Normal School Fund

Wisconsin became a state in 1848. Wisconsin’s newly adopted constitution contained a clause which established a “school fund” for the support and maintenance of “common” (public K-12) schools and “normal” schools (the French name for teacher colleges). The constitution provided that any fund income that was not needed for common schools would be used for normal schools. At that time, common schools were just being started and there were no normal schools in the state. This Fund is as old as Wisconsin. The framers of our state Constitution established this permanent “school fund” and required that its income be applied exclusively “to the support and maintenance of common [public K-12] schools … and the purchase of suitable libraries and apparatus therefor.”

This Summary of Trust Assets​​ provides an overview of the origins, investments, earnings, and distributions of all four Trust Funds, including the Normal School Fund.


Wisconsin received title to more than 3 million acres of land pursuant to the Swamp Land Act of 1850, which directed that the land be sold and the proceeds be used to the extent necessary for the purpose of drainage and reclamation of “swamp and overflowed lands.” In 1865, the state legislature decided that Wisconsin did not need half of the swamp land for drainage purposes. The legislature further decided that the common schools were already adequately funded so a law was passed which placed half of the swamp lands and half of the proceeds from swamp land sales into the school fund for the benefit of the normal schools. This established the trust fund principal for the Normal School Fund.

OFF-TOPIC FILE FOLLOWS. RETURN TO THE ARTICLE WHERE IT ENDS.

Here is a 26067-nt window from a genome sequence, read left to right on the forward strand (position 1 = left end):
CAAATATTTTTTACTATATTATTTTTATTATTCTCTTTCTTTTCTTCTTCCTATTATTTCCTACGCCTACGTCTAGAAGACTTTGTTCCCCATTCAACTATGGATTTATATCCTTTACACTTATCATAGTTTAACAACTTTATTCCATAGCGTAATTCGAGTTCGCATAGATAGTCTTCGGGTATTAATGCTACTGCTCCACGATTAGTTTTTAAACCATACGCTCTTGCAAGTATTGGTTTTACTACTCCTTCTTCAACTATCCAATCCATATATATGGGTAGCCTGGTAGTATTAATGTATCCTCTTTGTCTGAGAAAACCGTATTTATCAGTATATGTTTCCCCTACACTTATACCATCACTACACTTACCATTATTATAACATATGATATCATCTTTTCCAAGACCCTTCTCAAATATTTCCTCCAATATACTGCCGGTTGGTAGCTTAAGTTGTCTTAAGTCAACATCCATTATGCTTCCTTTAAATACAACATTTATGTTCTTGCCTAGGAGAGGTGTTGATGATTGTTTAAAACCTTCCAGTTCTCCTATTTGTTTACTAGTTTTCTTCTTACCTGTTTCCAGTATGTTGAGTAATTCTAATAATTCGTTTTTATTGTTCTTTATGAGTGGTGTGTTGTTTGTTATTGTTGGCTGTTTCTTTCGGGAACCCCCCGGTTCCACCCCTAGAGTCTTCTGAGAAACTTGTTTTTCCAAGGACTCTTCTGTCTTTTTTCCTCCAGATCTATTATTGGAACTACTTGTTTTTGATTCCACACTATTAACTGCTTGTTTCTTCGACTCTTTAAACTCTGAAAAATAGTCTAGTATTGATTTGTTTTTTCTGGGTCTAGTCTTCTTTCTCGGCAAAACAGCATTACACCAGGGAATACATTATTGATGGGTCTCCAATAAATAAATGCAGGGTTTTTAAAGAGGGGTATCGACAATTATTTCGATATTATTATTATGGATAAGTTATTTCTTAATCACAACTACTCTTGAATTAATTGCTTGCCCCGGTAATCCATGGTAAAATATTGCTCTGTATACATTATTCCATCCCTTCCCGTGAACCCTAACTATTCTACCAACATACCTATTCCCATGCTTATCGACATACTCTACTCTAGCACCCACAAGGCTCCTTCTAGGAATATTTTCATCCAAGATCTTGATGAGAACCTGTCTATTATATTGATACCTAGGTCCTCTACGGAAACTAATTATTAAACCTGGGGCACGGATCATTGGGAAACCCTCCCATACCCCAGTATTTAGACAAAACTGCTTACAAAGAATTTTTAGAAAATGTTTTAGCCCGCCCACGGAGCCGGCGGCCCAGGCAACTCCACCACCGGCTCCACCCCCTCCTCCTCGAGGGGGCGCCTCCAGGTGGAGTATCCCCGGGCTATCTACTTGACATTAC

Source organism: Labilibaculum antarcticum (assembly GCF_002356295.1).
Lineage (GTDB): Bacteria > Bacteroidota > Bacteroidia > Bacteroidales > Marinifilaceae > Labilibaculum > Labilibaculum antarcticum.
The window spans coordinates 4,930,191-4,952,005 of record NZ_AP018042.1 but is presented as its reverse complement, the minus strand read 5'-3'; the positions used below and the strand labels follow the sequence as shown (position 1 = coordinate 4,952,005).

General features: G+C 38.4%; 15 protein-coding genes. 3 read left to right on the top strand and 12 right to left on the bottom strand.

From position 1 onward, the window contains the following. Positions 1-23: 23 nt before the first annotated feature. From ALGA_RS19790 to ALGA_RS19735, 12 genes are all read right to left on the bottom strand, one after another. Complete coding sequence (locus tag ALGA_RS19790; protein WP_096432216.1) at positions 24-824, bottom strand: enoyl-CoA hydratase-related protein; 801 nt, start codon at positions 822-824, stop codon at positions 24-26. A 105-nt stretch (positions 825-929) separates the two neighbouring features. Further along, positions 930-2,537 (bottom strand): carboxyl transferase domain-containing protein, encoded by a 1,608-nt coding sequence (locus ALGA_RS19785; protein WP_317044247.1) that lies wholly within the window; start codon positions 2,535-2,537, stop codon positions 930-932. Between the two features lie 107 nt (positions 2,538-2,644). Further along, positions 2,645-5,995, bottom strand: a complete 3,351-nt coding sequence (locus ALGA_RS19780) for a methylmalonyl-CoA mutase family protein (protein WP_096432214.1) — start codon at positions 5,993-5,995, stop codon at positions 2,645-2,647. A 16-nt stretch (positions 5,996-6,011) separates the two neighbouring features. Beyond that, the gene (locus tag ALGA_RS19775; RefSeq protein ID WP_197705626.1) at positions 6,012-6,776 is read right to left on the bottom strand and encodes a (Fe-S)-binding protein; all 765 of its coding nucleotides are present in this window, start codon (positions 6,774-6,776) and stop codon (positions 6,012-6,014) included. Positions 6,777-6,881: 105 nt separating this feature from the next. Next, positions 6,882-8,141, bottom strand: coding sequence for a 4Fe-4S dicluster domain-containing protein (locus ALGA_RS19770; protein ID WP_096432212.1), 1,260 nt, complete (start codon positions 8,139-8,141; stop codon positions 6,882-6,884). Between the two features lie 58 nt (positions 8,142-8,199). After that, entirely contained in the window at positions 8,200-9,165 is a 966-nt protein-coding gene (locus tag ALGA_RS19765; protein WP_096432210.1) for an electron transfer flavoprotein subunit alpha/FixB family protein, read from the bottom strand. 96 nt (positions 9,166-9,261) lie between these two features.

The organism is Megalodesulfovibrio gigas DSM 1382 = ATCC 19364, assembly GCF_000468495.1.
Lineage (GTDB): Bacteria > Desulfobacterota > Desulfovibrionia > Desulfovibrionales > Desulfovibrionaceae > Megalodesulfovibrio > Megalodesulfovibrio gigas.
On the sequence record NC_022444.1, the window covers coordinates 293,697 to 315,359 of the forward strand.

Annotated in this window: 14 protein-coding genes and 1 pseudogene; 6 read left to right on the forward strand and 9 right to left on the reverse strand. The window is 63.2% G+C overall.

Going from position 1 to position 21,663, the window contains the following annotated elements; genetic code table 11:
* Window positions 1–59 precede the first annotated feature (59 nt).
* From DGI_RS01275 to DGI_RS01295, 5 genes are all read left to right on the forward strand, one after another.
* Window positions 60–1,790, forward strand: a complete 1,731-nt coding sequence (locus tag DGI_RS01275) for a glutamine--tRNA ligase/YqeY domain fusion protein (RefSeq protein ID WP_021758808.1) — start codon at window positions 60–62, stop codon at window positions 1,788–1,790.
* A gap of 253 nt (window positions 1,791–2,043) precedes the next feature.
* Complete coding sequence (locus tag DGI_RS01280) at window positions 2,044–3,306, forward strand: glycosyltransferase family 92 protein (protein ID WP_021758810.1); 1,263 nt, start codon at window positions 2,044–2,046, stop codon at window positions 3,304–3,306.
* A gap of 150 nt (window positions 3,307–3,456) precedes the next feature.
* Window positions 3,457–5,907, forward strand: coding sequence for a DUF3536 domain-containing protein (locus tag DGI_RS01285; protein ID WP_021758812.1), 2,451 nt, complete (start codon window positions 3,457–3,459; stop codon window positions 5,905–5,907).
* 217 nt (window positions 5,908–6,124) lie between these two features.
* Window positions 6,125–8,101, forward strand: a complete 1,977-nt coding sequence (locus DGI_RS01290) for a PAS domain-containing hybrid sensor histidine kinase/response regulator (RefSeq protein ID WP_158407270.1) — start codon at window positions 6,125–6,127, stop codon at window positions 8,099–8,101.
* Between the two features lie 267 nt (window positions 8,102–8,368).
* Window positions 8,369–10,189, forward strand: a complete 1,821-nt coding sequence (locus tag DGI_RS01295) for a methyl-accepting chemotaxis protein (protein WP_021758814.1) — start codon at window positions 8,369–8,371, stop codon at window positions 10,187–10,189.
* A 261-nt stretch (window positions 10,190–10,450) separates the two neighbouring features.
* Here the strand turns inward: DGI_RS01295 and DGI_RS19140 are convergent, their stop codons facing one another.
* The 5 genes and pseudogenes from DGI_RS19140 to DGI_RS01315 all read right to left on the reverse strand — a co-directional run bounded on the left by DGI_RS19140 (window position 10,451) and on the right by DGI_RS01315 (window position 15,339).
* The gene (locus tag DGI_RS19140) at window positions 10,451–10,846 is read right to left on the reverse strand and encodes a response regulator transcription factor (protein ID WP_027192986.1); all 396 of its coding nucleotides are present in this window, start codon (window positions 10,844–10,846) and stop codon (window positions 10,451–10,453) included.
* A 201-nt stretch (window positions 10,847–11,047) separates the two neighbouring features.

In 1866, Wisconsin established its first state normal school in Platteville providing two years of post high school training for aspiring teachers. This normal school in Platteville was the first beneficiary of the Normal School Fund. Over the years, more normal schools were added and the curriculum was broadened to include an additional two years of liberal arts and science classes. The names were also changed from “normal schools” to “state teacher colleges” and then to “Wisconsin State Colleges.” In 1964, they became the Wisconsin State Universities and in the early 1970s, they were merged into the University of Wisconsin System.

What was for over 100 years a rich source of principal growth and public education support is being eroded as “clear proceeds” is redefined and governing bodies impose “surcharges” in lieu of fines. Today, the Common School Fund receives less than 10% of the revenue from a typical speeding ticket, for example.

Today, the University of Wisconsin System is the successor to the normal schools of years ago and is the beneficiary of the Normal School Fund earnings.